Tuesday, October 5, 2010

Color My World

I don’t know about your house, but at our house Halloween is already beginning to take shape. Costume ideas and potential target neighborhoods are being considered. Living where we do, there is no “neighborhood”, so my kids must attach themselves to friends who live in developments for the festivities. In our town, Halloween is being celebrated on Saturday October 30, because the 31rst falls on a Sunday this year. I believe there are religious reasons behind this decision, but I’m certain the local school system is overjoyed with this move since that gives the kids an entire day to process the candy that will overload their systems.

I try to run an organic ship here, but on Halloween all bets are off. My past attempts at “organic” candy and treats have all been met with eye rolls and annoyance, so this year I’m quietly planning on making some chocolate covered popcorn and leave it at that. Lucky for us and, if my children are to believed, the local kids, because our house sits too far from the road and civilization for anyone to ever knock on our door on Halloween. Just in case your house is one that gets many visits from tiny ghosts and goblins on that fateful night, here’s some food for thought.

Children love bright colors. Every year there are thousands of new, exciting brightly colored candy and food marketed to our children. And they eat it up, literally. Food dyes are one of the most common ingredients in candy and processed food. Synthetic food dyes don’t add a scrap of nutrients, but they do entice us, and our children, to eat. Synthetic food dyes counter the natural color loss that occurs in processed food when it is exposed to high temperature, light, moisture, air, and, lengthy storage. There’s a reason a cheese curl is just as brightly orange at age 18 months as is was at age one week (and probably will still be at age 100!). Manufacturers even inject orange skins with dyes to make them brighter so we buy them. Pretty much any processed food you pick up is loaded with synthetic dyes which are petroleum based.

But really, what’s so bad about a little food coloring? Well, here’s what a recent news report had to say –

“…an analysis of 21 of the most conclusive studies found compelling evidence that, indeed, artificial dyes could contribute to hyperactivity, restlessness, and attention problems in some children – particularly those with ADHD. What's more, the studies suggested that removing dyes from those children's diet was a quarter to half as effective in reducing those symptoms as giving the kids Ritalin or other stimulants. In other words, certain kids with ADHD might not need drugs if the artificial dyes were removed from their diets.”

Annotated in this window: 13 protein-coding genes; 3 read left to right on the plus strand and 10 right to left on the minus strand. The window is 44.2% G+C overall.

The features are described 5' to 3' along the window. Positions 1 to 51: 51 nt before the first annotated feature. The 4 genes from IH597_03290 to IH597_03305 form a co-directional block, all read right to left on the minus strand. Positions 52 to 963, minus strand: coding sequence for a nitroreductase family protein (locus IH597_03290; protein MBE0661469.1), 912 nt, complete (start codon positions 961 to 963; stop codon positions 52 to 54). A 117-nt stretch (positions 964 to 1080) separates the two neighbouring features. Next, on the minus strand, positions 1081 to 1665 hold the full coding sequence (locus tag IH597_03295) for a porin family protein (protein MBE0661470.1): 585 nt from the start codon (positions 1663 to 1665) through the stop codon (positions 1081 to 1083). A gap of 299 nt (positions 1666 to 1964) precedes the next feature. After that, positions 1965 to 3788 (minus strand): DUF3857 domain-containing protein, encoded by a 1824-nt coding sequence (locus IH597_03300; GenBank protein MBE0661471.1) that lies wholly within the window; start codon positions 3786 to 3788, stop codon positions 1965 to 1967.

Just three dyes – Red 40, Yellow 5, and Yellow 6 – account for 90% of the dyes used. The Center for Science in the Public Interest evaluated studies and reports from countless scientists, Universities, and labs and here are the “Health Endpoints of Concern” that they listed for those three -

  • Hyperactivity – Red 40, Yellow 5 and Yellow 6
  • Compulsive aggression/violent behavior – Yellow 5
  • Eczema, hives – Yellow 5 and Yellow 6
  • Asthma – Yellow 5
  • Irritability – Yellow 5
  • Sleep disturbances/insomnia – Yellow 5
  • DNA damage in gastrointestinal organs, colon and urinary bladder in mice – Yellow 5, Red 40
  • Reduces serum and saliva zinc levels (increased susceptibility to infection and impaired cell-mediated immunity) – Yellow 5

 If you want more information, read the entire report at http://cspinet.org/new/pdf/food-dyes-rainbow-of-risks.pdf .

The FDA is charged with protecting consumers from dangerous foods, and as such they have approved only 9 synthetic food dyes for human consumption (Yellow 5 & 6 and Red 40 amongst them). Realizing that there is no nutritional value to food dyes, the FDA is pretty rigid in their testing. Kudos to them. There’s just a few problems with their tests – 1) most of the studies were commissioned and paid for by the dye manufacturers and 2) most of the studies lasted no longer than 2 years. Plus, none of the studies tested the interaction of multiple dyes.